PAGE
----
Rant: E-books Don’t Smell Like Books, and Other Reasons I Resist Technology

When I was a teenager and had just moved to Brooklyn, a neighbor of mine and I used to play a game that reveals just what a book nerd I’ve always been. One of us would sit down and close our eyes, and the other would produce two books from their library. The one holding the books would present first one book and then the other for the person with their eyes closed to smell. The game was to guess, by smell, which book was older. It was a difficult feat because the smell of a book is caused by many variables. How the book is cared for, what woods the pages are made of, what the ink has in it, what kind of glue holds the spine together. Some books smell dusty, while some smell like vanilla or almonds or camphor, or a combination of all of them. Opening an old book and smelling it is like swirling wine in the bowl of a glass and putting your nose down to it.

Fast forward ten years and picture this game played on a Kindle. Oh, wait, you can’t play that game on a Kindle. Because E-books don’t have any smell.

There’s lots of arguments for and against E-books. Perhaps it is me showing my age and being sentimental, but I have never had a Kindle or any other e-reader, nor do I plan to. And most of the arguments for e-books don’t seem so great to me.

For example, some people say that E-books are more environmentally friendly. I’m all for preserving the environment, but, honestly, what kind of jerk thinks books are a waste of paper? I’d rather everybody on the planet use single-ply toilet paper their entire lives than never see another book printed on paper.

Another argument is that paper books can be really heavy, while you can carry tons of E-books around on a very light device. But, come on, we’re talking about books here. If you’re a scientist or a research assistant, or a PhD student, maybe you need 15 books at once. But the rest of us do not. Books are not like music, where you can listen to multiple albums over the course of your day, or mix and match tracks from several of them on your commute. You can’t read page 15 of 50 Shades of Grey and then page 201 in The Catcher in the Rye followed by Chapter 3 of A Game of Thrones and have some kind of awesome mixtape. Most people just don’t need to carry around 10 books at once.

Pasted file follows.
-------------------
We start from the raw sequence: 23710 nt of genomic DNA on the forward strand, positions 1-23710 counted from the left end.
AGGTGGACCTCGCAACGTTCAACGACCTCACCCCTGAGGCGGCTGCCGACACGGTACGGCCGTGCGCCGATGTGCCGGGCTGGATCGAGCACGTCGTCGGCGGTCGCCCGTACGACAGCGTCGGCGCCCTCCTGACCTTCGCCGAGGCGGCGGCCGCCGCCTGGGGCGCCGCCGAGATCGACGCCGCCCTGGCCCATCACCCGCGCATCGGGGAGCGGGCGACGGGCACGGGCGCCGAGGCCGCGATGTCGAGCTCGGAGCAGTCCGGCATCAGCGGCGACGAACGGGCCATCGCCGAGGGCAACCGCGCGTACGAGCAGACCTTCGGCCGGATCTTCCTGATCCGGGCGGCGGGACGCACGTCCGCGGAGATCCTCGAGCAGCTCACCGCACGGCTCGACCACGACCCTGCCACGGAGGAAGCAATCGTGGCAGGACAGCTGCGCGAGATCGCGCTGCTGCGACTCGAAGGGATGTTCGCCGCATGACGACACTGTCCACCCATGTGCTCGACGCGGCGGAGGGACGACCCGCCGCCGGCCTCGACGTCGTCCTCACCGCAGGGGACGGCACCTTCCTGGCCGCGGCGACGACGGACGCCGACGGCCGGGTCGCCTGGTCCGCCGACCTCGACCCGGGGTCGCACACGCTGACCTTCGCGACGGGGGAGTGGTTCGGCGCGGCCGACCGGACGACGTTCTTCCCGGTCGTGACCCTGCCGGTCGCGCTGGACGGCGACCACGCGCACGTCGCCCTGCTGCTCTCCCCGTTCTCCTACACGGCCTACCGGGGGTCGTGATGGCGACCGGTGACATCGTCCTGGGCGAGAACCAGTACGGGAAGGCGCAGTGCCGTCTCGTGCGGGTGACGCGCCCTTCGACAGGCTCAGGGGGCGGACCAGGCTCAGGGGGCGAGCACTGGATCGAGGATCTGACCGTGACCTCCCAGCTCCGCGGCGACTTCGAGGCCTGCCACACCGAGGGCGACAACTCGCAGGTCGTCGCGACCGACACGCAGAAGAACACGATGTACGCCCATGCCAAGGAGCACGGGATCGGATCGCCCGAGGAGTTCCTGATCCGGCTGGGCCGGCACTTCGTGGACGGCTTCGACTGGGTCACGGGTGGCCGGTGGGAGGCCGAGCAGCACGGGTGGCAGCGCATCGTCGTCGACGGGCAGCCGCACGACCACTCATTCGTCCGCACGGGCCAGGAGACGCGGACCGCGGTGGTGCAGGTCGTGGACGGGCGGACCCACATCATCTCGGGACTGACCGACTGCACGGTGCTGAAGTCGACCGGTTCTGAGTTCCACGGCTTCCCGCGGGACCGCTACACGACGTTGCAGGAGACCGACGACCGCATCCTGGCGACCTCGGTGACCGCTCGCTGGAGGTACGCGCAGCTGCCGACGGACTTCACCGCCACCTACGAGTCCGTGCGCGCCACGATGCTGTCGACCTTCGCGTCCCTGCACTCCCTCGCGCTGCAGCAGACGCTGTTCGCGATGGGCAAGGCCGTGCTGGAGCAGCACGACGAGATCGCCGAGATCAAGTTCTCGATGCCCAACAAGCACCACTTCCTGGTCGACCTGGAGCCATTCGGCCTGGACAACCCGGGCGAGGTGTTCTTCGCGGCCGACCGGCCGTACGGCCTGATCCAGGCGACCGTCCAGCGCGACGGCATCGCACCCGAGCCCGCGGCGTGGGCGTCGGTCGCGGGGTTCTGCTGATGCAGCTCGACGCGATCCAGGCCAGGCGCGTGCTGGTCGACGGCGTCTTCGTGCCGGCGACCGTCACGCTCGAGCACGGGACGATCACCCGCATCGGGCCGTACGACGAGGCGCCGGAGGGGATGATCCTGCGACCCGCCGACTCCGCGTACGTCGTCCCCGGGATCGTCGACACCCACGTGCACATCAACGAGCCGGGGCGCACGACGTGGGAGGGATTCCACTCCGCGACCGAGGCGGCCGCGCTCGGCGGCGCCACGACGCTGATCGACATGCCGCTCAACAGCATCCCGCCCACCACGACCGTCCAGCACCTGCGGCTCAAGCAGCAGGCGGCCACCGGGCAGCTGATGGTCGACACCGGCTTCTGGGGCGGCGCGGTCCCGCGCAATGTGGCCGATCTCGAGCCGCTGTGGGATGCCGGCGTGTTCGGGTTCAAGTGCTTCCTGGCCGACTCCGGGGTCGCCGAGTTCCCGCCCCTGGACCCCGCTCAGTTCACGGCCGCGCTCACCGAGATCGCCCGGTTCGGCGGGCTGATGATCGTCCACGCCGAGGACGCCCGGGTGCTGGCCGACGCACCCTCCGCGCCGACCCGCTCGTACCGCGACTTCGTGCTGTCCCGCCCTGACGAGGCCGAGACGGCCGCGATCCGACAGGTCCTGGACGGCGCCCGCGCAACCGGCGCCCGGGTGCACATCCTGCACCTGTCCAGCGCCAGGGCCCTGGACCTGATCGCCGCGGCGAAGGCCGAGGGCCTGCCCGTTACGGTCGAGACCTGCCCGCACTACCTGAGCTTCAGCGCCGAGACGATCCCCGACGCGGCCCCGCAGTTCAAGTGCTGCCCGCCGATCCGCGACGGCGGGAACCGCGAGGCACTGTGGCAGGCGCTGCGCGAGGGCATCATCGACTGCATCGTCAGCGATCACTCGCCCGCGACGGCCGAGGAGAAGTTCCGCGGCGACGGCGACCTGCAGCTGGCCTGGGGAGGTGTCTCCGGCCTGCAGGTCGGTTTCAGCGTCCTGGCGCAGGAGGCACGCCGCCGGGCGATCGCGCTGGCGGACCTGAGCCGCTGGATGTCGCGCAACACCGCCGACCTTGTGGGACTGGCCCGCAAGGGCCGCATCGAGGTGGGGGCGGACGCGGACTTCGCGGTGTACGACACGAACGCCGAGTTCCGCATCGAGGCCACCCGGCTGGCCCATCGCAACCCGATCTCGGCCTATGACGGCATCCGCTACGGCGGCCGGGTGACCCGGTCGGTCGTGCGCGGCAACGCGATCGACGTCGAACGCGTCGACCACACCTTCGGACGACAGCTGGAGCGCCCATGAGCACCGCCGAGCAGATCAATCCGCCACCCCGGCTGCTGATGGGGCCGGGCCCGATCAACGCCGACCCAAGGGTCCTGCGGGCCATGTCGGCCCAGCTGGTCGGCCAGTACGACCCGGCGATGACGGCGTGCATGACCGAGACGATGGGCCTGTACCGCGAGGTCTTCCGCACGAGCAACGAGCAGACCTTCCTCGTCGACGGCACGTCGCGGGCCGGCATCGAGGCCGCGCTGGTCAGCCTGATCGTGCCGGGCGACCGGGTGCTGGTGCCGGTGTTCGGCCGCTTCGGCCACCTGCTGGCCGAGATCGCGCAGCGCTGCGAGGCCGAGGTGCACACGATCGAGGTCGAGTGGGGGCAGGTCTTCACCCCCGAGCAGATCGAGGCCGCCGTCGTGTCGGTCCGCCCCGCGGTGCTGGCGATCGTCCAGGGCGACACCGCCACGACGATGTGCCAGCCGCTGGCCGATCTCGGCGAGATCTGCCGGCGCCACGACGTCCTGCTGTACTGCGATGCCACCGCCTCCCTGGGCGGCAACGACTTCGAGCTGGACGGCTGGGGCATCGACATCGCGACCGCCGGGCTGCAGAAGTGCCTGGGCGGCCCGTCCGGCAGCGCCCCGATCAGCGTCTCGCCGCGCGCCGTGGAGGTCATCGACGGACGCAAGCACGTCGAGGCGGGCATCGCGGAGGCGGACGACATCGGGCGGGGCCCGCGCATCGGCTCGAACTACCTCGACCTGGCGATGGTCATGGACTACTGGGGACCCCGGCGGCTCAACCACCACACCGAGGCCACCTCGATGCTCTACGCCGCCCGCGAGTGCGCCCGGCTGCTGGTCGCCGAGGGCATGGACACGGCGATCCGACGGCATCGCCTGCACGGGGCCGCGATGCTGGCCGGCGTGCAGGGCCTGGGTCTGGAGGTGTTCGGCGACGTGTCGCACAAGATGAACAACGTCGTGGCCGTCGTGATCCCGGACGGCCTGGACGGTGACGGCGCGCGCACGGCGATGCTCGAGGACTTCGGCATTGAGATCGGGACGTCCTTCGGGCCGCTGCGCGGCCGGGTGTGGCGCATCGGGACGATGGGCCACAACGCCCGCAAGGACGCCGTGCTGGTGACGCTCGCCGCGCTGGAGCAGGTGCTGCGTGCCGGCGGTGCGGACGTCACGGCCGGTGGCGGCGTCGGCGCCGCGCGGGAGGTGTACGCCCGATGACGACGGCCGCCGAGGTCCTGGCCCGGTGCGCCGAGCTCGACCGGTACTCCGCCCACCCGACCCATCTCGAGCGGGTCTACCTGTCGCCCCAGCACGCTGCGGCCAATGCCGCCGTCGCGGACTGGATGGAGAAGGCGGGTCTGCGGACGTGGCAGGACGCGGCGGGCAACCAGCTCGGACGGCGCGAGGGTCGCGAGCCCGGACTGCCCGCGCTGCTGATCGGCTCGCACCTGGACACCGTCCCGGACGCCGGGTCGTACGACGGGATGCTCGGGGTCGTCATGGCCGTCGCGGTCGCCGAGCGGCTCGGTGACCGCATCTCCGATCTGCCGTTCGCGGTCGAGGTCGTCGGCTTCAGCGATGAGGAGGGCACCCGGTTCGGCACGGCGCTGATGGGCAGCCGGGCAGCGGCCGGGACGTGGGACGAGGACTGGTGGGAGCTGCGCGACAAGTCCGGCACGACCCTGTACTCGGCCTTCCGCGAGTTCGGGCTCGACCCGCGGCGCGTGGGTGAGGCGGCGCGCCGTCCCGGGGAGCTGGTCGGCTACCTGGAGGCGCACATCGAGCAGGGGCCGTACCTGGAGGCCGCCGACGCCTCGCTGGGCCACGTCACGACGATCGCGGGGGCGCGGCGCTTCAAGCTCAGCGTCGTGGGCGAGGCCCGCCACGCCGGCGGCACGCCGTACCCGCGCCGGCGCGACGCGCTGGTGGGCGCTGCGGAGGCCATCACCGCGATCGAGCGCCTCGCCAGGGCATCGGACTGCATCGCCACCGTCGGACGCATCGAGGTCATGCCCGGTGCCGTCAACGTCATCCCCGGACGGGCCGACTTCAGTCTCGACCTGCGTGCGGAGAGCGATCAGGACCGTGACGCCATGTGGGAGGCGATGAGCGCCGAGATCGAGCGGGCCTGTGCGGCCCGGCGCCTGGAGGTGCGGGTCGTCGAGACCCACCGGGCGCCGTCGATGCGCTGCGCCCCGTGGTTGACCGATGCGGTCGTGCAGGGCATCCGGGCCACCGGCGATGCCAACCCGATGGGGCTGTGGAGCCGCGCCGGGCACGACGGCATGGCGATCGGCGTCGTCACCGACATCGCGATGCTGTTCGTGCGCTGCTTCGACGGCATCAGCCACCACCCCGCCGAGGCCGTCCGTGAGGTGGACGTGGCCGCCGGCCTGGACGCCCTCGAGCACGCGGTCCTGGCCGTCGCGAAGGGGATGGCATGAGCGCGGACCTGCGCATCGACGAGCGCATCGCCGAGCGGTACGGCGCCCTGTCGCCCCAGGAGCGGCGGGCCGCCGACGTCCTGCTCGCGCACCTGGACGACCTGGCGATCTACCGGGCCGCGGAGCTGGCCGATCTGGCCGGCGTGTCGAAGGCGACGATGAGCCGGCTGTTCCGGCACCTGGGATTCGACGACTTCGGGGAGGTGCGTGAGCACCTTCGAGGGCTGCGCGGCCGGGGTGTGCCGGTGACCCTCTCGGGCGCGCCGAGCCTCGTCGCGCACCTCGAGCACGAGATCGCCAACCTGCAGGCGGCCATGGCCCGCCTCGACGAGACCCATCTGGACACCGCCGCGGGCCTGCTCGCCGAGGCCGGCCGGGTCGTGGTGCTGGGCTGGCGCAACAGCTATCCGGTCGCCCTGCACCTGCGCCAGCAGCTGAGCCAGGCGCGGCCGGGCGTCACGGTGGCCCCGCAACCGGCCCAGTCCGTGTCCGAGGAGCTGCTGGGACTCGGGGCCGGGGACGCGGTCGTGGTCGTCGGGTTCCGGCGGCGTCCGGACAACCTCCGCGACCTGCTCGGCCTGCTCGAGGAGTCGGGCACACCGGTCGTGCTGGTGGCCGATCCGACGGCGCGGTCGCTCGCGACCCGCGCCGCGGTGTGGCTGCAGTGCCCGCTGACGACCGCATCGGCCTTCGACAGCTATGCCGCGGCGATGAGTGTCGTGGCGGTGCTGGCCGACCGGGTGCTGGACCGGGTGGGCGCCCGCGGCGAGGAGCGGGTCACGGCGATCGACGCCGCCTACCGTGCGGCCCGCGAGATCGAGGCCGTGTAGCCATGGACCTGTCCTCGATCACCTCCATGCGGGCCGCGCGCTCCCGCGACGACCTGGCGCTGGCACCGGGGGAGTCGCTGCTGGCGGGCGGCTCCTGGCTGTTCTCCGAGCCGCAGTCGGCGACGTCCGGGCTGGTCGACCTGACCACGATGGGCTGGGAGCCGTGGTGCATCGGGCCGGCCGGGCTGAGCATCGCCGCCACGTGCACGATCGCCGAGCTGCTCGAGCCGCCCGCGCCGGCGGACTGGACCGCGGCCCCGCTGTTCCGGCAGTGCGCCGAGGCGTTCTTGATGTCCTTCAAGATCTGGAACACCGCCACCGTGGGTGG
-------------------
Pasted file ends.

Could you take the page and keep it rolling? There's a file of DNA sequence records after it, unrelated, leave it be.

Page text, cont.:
Another argument that I hear a lot is that the notes you make on paper books stay forever, while the ones you make on e-books can go away at the press of a button. Do people really hate their former selves that much? Is it that intolerable to read the thoughts you had on Arthur Rimbaud when you were 18? I think it’s kind of cool. When I open a book I haven’t read in forever and see my notes, I get so excited about the layers of myself they add to the actual text. And reading other people’s notes is often just as wonderful. From the miserable jerk who owned the copy of The Sorrows of Young Werther that I got at the Salvation Army and wrote things like, “Get a job” and “Just kill yourself already” in the margins to the time I lent a former mentor of mine a second-hand copy of Rilke’s Book of Hours and he gave it back commenting on what a dark place I must have been in when I read it because of my notes (we both laughed when I told him they were actually someone else’s notes), margin commentary has been so rich and rewarding to discover. But with e-books, you’d never have that.

I will give e-books a few things. You can search for anything in them, which is a plus when you’re writing a paper, or looking for some very specific piece of information. Some of them are cheaper (or free depending on if it’s public domain). Kindles are actually very useful in reducing the waste caused by periodicals. Maybe this whole rant is me holding onto a concept that’s had it’s day out of sentimentality for things like the smell of old books. Or maybe things like the smell of old books are what gives the world substance and heft and feel. And maybe, like there are young people today who have never heard anything but digital music, who don’t know what it’s like to hear a needle drop on a vinyl album, there are things that are really important and really intangible being lost in favor of easy to carry and immediately downloadable.

Are e-books revolutionizing writing and publishing? Yes, in many ways. But even as a writer, that doesn’t seem as important to me as vanilla and almond and camphor and dust all mixed together when I open the covers of an old book.

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About thebaffledkingcomposing

Pamela DiFrancesco is a writer with a community college degree in journalism, a fancy art school degree in fiction and a penchant for community organizing. A native of Pennsylvania coal country, Pamela lives in Astoria, Queens, writes, and does whatever else it takes to pay the bills. In the past, Pamela has worked for newspapers and taught children journalism in an after-school program. Pamela's fiction can be found on the web at Cezanne's Carrot and Monkeybicycle, in print in The Carolina Quarterly (who nominated "The Chuck Berry Tape Massacre" for the Best American Mystery Writing anthology) and forthcoming in The New Ohio Review. When not writing, Pamela practices acts of love and kindness in hopes of a radically different world, and is preparing for the Zombie Apocalypse through acts of badassery.
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